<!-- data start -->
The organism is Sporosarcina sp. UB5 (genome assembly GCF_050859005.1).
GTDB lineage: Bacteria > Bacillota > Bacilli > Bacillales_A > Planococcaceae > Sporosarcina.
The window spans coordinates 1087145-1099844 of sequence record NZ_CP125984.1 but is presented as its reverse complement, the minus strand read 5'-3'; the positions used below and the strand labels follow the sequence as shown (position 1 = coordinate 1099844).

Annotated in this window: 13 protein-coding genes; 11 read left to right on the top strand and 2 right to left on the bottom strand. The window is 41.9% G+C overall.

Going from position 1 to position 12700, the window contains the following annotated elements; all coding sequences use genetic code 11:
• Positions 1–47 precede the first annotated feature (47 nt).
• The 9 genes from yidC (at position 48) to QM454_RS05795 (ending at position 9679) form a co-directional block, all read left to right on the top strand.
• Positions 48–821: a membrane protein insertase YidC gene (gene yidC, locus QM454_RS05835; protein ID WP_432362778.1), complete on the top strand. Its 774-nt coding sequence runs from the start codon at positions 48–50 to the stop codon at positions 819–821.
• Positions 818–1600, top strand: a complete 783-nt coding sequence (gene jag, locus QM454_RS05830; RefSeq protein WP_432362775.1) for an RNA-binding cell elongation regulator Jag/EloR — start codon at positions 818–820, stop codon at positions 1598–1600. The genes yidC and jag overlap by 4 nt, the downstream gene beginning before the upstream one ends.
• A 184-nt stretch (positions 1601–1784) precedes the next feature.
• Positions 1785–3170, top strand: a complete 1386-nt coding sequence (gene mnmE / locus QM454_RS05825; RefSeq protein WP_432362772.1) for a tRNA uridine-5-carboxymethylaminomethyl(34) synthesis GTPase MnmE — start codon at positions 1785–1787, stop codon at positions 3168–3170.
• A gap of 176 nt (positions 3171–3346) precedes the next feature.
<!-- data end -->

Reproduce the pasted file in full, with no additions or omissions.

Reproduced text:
The organism is Sporosarcina sp. UB5 (genome assembly GCF_050859005.1).
GTDB lineage: Bacteria > Bacillota > Bacilli > Bacillales_A > Planococcaceae > Sporosarcina.
The window spans coordinates 1087145-1099844 of sequence record NZ_CP125984.1 but is presented as its reverse complement, the minus strand read 5'-3'; the positions used below and the strand labels follow the sequence as shown (position 1 = coordinate 1099844).

Annotated in this window: 13 protein-coding genes; 11 read left to right on the top strand and 2 right to left on the bottom strand. The window is 41.9% G+C overall.

Going from position 1 to position 12700, the window contains the following annotated elements; all coding sequences use genetic code 11:
• Positions 1–47 precede the first annotated feature (47 nt).
• The 9 genes from yidC (at position 48) to QM454_RS05795 (ending at position 9679) form a co-directional block, all read left to right on the top strand.
• Positions 48–821: a membrane protein insertase YidC gene (gene yidC, locus QM454_RS05835; protein ID WP_432362778.1), complete on the top strand. Its 774-nt coding sequence runs from the start codon at positions 48–50 to the stop codon at positions 819–821.
• Positions 818–1600, top strand: a complete 783-nt coding sequence (gene jag, locus QM454_RS05830; RefSeq protein WP_432362775.1) for an RNA-binding cell elongation regulator Jag/EloR — start codon at positions 818–820, stop codon at positions 1598–1600. The genes yidC and jag overlap by 4 nt, the downstream gene beginning before the upstream one ends.
• A 184-nt stretch (positions 1601–1784) precedes the next feature.
• Positions 1785–3170, top strand: a complete 1386-nt coding sequence (gene mnmE / locus QM454_RS05825; RefSeq protein WP_432362772.1) for a tRNA uridine-5-carboxymethylaminomethyl(34) synthesis GTPase MnmE — start codon at positions 1785–1787, stop codon at positions 3168–3170.
• A gap of 176 nt (positions 3171–3346) precedes the next feature.